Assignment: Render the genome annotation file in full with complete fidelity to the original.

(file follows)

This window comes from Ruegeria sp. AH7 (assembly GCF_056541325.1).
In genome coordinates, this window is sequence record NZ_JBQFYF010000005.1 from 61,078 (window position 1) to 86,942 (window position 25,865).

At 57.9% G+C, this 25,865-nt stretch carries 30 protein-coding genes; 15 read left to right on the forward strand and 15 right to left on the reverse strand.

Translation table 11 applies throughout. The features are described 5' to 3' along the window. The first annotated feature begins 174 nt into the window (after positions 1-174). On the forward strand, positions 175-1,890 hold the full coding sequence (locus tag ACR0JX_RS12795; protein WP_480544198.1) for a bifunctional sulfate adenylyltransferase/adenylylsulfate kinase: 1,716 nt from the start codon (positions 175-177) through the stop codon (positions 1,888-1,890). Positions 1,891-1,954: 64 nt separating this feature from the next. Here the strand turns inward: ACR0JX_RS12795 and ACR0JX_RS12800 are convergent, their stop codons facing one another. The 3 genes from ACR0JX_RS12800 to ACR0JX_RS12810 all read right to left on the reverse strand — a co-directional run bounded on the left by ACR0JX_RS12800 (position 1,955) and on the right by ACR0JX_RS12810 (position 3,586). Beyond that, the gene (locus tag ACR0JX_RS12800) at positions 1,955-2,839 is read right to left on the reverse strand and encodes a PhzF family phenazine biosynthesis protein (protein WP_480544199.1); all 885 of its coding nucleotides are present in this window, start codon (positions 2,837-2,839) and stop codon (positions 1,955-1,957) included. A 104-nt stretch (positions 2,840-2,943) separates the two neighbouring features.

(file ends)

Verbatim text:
This window comes from Ruegeria sp. AH7 (assembly GCF_056541325.1).
In genome coordinates, this window is sequence record NZ_JBQFYF010000005.1 from 61,078 (window position 1) to 86,942 (window position 25,865).

At 57.9% G+C, this 25,865-nt stretch carries 30 protein-coding genes; 15 read left to right on the forward strand and 15 right to left on the reverse strand.

Translation table 11 applies throughout. The features are described 5' to 3' along the window. The first annotated feature begins 174 nt into the window (after positions 1-174). On the forward strand, positions 175-1,890 hold the full coding sequence (locus tag ACR0JX_RS12795; protein WP_480544198.1) for a bifunctional sulfate adenylyltransferase/adenylylsulfate kinase: 1,716 nt from the start codon (positions 175-177) through the stop codon (positions 1,888-1,890). Positions 1,891-1,954: 64 nt separating this feature from the next. Here the strand turns inward: ACR0JX_RS12795 and ACR0JX_RS12800 are convergent, their stop codons facing one another. The 3 genes from ACR0JX_RS12800 to ACR0JX_RS12810 all read right to left on the reverse strand — a co-directional run bounded on the left by ACR0JX_RS12800 (position 1,955) and on the right by ACR0JX_RS12810 (position 3,586). Beyond that, the gene (locus tag ACR0JX_RS12800) at positions 1,955-2,839 is read right to left on the reverse strand and encodes a PhzF family phenazine biosynthesis protein (protein WP_480544199.1); all 885 of its coding nucleotides are present in this window, start codon (positions 2,837-2,839) and stop codon (positions 1,955-1,957) included. A 104-nt stretch (positions 2,840-2,943) separates the two neighbouring features.